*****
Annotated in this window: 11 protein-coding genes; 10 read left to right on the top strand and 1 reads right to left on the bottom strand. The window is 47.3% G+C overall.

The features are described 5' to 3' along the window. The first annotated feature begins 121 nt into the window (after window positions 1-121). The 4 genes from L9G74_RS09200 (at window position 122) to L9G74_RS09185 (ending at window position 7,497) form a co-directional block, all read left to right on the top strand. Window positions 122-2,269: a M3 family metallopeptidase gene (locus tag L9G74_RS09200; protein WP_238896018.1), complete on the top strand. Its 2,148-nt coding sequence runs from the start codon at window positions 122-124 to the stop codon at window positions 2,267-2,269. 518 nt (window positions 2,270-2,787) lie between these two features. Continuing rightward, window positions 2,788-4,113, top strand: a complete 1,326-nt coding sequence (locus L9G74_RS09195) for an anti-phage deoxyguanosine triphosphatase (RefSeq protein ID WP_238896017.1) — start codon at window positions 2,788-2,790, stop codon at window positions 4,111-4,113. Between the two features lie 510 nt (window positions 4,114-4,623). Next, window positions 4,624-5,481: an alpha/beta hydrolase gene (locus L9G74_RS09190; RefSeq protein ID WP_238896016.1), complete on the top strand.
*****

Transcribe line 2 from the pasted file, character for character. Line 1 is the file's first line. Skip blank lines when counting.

The features are described 5' to 3' along the window. The first annotated feature begins 121 nt into the window (after window positions 1-121). The 4 genes from L9G74_RS09200 (at window position 122) to L9G74_RS09185 (ending at window position 7,497) form a co-directional block, all read left to right on the top strand. Window positions 122-2,269: a M3 family metallopeptidase gene (locus tag L9G74_RS09200; protein WP_238896018.1), complete on the top strand. Its 2,148-nt coding sequence runs from the start codon at window positions 122-124 to the stop codon at window positions 2,267-2,269. 518 nt (window positions 2,270-2,787) lie between these two features. Continuing rightward, window positions 2,788-4,113, top strand: a complete 1,326-nt coding sequence (locus L9G74_RS09195) for an anti-phage deoxyguanosine triphosphatase (RefSeq protein ID WP_238896017.1) — start codon at window positions 2,788-2,790, stop codon at window positions 4,111-4,113. Between the two features lie 510 nt (window positions 4,114-4,623). Next, window positions 4,624-5,481: an alpha/beta hydrolase gene (locus L9G74_RS09190; RefSeq protein ID WP_238896016.1), complete on the top strand.